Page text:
To shadows, I am worthy of Love
Story by Sanam Choudhury
I was always sleeping, and when I wasn’t I was surviving without emotions, my vision turned to black and white devoid of the vibrancies I was used to. That is when I stopped my medications, told myself that I wanted to get better and the first step was telling the shadows whose whispers I had until then listened to, that I worthy of being loved.
At the age of 17 I was diagnosed with schizophrenia, OCD and psychosis. In an angry outburst I told my parents that I was extremely irritated and resentful, that I broke things, threw hands at others during fights and have attempted to commit suicide. They took me to a psychiatrist who put me on medication.
In my childhood days schizophrenia was a constant but muted presence. When I was 5 years old, I was sexually abused by my uncle who silenced the child I was with chocolates. Although I tried pretending it was not a part of my life that had power over me, the memory traumatised me relentlessly. Every story of sexual harassment I hear would beat me physically and mentally. I would cry for hours and become incapable of carrying on with my daily life.
Schizophrenia for me started with the feeling that wherever I went, the crowds were talking about me. I felt special, like the protagonist of a thriller story or the child of God, and therefore people were spying on me. Soon I found respite in expressing my vivid imaginations through stories, so I was the prince in one story and a mother and daughter who survived harassment in another.
My sexual identity as a lesbian was another aspect I struggled to understand and accept. The term “lesbian” was absent among the words I was taught in school and at home. I felt ashamed of my sexuality and thought I was the only one in the world. Even after I realised that I was not alone, I was scared of my family and society rejecting me. Schizophrenia made me believe that Deepika Padukone and I were in a relationship for 12 years.
It was when the shadows started taking solid forms to tell me I was not worth loving, I hit rock bottom. I became obsessed with keeping myself clean. Washing my hands after I come in contact with any object or surface, I would wash them until the skin peels off.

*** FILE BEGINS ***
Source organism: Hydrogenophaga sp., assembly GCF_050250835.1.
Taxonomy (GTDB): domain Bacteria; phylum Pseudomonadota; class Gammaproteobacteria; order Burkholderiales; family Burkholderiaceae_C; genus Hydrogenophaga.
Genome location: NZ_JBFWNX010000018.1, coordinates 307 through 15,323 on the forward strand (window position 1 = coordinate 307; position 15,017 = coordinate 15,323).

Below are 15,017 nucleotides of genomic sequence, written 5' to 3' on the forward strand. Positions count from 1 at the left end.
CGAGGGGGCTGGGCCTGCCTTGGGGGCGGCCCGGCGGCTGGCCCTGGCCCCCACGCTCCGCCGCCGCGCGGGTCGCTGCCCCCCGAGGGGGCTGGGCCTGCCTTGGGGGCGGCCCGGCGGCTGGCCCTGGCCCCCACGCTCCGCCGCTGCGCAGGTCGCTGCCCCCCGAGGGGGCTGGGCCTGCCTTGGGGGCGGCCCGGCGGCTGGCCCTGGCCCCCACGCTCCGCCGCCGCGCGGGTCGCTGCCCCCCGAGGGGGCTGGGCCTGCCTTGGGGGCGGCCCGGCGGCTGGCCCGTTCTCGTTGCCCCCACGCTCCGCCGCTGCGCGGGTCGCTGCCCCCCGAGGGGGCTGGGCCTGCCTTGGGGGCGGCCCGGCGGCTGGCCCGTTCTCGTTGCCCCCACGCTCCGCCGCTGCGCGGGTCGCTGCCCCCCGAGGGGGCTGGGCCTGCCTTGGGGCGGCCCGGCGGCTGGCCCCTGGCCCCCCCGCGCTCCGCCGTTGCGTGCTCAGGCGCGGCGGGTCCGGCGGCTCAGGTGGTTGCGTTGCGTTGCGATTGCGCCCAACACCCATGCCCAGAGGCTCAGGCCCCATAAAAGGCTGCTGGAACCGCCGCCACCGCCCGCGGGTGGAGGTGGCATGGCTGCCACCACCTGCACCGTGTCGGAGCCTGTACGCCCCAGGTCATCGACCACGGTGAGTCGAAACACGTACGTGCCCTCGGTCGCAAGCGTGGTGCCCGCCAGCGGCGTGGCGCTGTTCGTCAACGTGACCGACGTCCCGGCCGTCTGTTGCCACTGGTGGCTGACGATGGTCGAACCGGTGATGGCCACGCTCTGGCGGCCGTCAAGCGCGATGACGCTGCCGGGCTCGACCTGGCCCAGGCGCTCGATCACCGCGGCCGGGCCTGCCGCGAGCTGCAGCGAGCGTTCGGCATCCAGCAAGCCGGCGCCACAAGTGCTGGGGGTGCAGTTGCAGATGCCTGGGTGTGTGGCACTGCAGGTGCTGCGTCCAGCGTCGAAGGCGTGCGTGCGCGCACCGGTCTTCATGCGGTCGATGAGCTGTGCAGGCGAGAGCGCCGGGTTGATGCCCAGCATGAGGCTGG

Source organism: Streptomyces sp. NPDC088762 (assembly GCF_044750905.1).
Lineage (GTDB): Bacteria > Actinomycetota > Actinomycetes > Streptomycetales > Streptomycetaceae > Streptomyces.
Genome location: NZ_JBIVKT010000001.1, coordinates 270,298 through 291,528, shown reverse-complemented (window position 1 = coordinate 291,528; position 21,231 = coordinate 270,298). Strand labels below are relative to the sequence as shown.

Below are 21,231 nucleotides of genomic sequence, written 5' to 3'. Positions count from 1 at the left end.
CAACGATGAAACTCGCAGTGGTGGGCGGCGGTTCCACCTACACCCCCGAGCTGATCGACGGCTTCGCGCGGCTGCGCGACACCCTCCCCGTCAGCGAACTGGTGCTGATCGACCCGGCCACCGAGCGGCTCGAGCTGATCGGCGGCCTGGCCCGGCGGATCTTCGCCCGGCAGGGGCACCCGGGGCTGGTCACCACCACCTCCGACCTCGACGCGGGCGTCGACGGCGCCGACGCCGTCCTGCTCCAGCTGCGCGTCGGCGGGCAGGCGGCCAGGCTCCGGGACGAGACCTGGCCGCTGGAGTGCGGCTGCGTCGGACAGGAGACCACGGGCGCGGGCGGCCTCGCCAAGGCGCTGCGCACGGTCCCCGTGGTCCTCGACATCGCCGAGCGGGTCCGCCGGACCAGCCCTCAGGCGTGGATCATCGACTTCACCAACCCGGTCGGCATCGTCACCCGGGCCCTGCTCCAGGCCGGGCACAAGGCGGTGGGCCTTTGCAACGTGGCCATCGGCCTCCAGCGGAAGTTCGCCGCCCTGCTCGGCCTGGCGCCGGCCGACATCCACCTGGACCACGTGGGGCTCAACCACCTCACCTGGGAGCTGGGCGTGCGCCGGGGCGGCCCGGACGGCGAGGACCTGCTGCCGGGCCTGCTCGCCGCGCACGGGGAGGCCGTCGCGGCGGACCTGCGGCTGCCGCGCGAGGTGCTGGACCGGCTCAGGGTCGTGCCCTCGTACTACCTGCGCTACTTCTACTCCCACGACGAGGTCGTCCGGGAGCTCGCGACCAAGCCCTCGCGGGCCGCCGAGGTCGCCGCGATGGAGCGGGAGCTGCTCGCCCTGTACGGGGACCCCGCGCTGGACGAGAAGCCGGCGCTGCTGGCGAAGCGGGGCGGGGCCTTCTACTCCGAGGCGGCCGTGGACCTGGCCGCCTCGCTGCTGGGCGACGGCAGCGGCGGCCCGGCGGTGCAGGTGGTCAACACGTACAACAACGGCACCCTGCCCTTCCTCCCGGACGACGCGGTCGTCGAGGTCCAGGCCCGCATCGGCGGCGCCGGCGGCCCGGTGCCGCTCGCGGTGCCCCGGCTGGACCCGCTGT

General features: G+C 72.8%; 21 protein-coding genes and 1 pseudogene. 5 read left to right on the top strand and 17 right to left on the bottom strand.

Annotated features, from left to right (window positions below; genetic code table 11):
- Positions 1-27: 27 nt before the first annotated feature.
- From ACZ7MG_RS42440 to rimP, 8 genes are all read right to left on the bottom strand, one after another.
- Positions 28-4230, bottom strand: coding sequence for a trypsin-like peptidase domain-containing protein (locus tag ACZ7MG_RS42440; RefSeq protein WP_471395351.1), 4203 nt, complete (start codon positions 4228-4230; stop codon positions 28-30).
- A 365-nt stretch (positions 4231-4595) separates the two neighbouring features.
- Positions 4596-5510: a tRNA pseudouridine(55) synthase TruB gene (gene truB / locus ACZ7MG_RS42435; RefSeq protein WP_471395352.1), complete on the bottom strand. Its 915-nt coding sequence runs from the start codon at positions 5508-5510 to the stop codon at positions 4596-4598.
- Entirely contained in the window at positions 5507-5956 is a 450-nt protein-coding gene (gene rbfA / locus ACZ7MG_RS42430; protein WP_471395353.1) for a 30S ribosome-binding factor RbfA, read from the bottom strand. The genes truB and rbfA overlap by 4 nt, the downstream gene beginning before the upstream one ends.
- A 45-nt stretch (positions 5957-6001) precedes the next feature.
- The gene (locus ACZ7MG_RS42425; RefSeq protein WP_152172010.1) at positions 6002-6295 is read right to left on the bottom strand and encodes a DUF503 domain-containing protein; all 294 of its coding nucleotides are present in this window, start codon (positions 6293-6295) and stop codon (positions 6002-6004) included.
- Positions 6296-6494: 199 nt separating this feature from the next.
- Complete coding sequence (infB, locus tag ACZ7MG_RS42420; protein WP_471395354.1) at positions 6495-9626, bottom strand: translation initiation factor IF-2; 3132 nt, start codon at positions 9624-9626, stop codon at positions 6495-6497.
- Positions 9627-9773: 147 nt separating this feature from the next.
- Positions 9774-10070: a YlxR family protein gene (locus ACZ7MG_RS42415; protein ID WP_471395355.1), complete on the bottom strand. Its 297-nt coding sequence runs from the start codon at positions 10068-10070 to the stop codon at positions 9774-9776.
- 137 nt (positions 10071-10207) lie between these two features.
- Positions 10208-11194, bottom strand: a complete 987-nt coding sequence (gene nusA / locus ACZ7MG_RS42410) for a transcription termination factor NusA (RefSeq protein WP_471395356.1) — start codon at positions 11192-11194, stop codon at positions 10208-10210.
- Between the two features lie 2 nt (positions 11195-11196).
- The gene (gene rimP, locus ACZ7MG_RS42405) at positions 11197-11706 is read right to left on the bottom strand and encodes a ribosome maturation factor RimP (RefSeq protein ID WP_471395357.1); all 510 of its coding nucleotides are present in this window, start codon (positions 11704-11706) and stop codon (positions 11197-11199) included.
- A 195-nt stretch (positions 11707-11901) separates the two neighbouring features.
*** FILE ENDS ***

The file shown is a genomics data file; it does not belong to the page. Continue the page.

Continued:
Medication successfully blocked out the darkness I was battling with, but it also absorbed all the colors. I remember feeling nothing when one of my relatives passed away. That is when I decided it was time to take my life into my own hands.
I had the support of my parents and my girlfriend. I have always only listened to the shadows but one day, I talked to them. I told them being molested or being a lesbian did not make me undeserving of love. I have survived much and I am worthy of being loved. Then I picked up the courage to reduce the number of times I washed my hands systematically and slowly.
I wrote a letter to my mother explaining to her about my sexuality. My parents readily accepted me and I realised that when I take the first step to accept myself, others will embrace me too. In Guwahati, on the March of 2020, an organization named Xomonnoy conducted a Queer Pride Rally. I attended the rally and held a banner written "I'M GAY AND I STAND PROUD". I also posted it on my social media accounts.
Coming in terms with my sexuality also helped me face my mental illnesses. It made loving myself easier. And through my struggles I had the constant support of my girlfriend. I met her through Facebook and even though I was not good at making conversations, I felt safe with her and I was open about my feeling towards her from the beginning. After a year of meeting her, she accepted my feelings towards her.
I am a lot stronger now and having broken the shackles of shame that came from a place of ignorance, I want to help others who are bound the same way.